Latest Champaign Shooting Brings Out 100 For Prayer Walk
By Jim Meadows
About 100 people walked through the streets of Champaign’s Garden Hills neighborhood Wednesday evening --- in response to the latest in a string of shootings.
Some of the marchers broke into a hymn as they walked from Jericho Missionary Baptist Church to Hedge Road, the site of a fatal shooting on Tuesday. The Champaign County Coroner identifies the victim as 26-year-old Allen Redding of Champaign.
The marchers circled around in a cul-de-sac, where Jericho Church pastor Lekevie Johnson led them in prayer, asking God to bring peace to the community.
"And God, we ask for Your hand to intervene, and retake authority over the gun violence, the shooting, the anger and the frustration", said Johnson, after asking all those gathered to join him in prayer. "And we pray for a peaceful summer in this community and every community that’s represented here tonight."
The mostly African-American group also included many local officials, including Champaign Mayor Don Gerard, Police Chief Anthony Cobb, County Board Member and Illinois House candidate Carol Ammons and City Council members Karen Foster, William Kyles and Deb Frank Feinen.
Champaign County NAACP President Patricia Avery, who helped organize the prayer walk, said she hoped it marked the start of renewed attention to the poverty and lack of opportunity in Garden Hills and other neighborhoods.
Chief Cobb said the investigation into the shootings is ongoing. The list of incidents since May 22nd now includes seven shootings or reports of shootings, seven reports of shots heard, and three reported sightings of armed subjects.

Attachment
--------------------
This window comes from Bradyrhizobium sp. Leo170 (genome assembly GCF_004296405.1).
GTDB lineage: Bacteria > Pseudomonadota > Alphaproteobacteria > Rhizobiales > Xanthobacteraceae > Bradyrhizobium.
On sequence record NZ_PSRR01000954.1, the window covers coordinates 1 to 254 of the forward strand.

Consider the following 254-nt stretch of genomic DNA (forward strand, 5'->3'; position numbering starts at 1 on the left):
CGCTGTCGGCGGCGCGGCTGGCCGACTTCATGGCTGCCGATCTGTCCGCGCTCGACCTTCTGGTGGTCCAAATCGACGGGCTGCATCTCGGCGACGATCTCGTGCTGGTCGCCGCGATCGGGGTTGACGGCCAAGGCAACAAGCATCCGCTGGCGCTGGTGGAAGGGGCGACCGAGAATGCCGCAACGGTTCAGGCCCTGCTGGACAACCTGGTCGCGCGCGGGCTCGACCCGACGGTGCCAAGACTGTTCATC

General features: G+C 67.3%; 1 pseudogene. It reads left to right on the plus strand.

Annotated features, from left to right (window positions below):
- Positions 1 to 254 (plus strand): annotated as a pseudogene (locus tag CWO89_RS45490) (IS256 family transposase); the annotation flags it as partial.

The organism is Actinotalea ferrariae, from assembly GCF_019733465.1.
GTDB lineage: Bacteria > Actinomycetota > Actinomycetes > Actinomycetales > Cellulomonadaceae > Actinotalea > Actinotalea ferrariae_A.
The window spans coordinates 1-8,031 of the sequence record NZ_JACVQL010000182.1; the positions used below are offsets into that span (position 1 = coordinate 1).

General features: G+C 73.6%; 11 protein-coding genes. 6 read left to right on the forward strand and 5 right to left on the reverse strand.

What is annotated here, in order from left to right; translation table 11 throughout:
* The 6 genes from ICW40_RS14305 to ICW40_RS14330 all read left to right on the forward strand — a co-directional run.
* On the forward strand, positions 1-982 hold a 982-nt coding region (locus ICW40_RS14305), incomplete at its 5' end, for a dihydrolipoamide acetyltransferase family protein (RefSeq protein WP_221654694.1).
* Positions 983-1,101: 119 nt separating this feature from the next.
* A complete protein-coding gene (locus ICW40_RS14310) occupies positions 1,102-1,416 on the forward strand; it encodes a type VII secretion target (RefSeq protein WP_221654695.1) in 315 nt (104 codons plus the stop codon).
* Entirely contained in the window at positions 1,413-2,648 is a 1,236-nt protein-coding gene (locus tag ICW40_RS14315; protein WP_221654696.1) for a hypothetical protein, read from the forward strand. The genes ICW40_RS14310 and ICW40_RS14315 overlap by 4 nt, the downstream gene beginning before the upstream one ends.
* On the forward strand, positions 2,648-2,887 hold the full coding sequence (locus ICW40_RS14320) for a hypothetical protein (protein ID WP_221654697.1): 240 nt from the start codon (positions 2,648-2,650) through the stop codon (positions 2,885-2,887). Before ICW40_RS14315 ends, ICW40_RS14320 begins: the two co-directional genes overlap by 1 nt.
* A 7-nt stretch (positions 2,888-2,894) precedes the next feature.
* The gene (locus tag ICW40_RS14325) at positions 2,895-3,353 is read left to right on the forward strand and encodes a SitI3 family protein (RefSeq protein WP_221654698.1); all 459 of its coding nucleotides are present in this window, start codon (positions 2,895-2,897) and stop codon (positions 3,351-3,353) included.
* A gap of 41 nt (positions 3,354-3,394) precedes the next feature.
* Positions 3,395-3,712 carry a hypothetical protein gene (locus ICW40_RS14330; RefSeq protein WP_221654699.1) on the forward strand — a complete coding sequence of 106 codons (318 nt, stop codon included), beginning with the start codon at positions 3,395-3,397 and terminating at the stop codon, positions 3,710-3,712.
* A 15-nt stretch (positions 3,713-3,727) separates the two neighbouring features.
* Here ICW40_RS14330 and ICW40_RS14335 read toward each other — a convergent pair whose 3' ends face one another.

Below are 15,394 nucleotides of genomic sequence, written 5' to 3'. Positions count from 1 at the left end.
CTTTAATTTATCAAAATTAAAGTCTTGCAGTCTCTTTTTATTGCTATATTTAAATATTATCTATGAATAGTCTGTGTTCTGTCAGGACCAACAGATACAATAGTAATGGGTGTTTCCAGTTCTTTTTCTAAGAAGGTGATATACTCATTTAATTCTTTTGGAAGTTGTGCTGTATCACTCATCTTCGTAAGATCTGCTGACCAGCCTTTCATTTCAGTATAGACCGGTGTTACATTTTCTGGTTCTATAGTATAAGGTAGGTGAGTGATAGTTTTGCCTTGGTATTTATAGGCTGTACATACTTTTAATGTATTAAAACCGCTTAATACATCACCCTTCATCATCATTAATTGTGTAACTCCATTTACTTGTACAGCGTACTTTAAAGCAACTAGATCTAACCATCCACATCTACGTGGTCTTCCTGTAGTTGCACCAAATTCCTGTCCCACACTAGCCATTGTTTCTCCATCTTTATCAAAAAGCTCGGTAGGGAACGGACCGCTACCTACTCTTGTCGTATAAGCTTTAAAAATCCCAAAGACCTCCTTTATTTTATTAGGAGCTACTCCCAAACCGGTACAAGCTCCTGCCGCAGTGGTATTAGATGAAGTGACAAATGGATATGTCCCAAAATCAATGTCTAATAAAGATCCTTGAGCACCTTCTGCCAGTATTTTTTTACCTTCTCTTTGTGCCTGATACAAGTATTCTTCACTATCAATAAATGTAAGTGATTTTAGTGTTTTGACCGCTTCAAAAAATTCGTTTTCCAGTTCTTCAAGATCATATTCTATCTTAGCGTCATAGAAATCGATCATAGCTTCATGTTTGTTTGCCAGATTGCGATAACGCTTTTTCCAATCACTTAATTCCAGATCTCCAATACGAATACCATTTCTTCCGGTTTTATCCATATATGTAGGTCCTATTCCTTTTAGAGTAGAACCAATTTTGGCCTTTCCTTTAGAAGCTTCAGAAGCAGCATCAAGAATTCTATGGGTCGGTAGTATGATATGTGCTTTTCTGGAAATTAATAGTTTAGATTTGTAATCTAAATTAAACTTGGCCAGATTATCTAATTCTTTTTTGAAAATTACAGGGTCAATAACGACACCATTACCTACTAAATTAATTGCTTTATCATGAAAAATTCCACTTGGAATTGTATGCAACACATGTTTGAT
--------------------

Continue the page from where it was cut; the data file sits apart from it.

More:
Cobb says he can’t say, based on current evidence, that the various shootings are related. And while those involved may fit the legal definition of a gang, Cobb says they don’t have the fixed, organized structures of the gangs that were found in Champaign during the 1990’s.
"We do have some neighborhood sets that may flare up from time to time", said Cobb. "But in this particular case, it’s not even a neighborhood set. There may be some family issues going back and forth. There may be some friendships that once were very closely related that are now strained, and may lead to some ---- but it’s constantly changing what the dynamic is that’s causing it."
Cobb says many of the shootings do appear to be linked to drugs, either to drug trafficking or drug use. He praised the prayer walk, sayiing that anything that motivates the community to come together to solve problems is a great thing. Cobb added that the police want to partner with the commununity to "point out the bad guys" and help neighborhoods avoid future violence.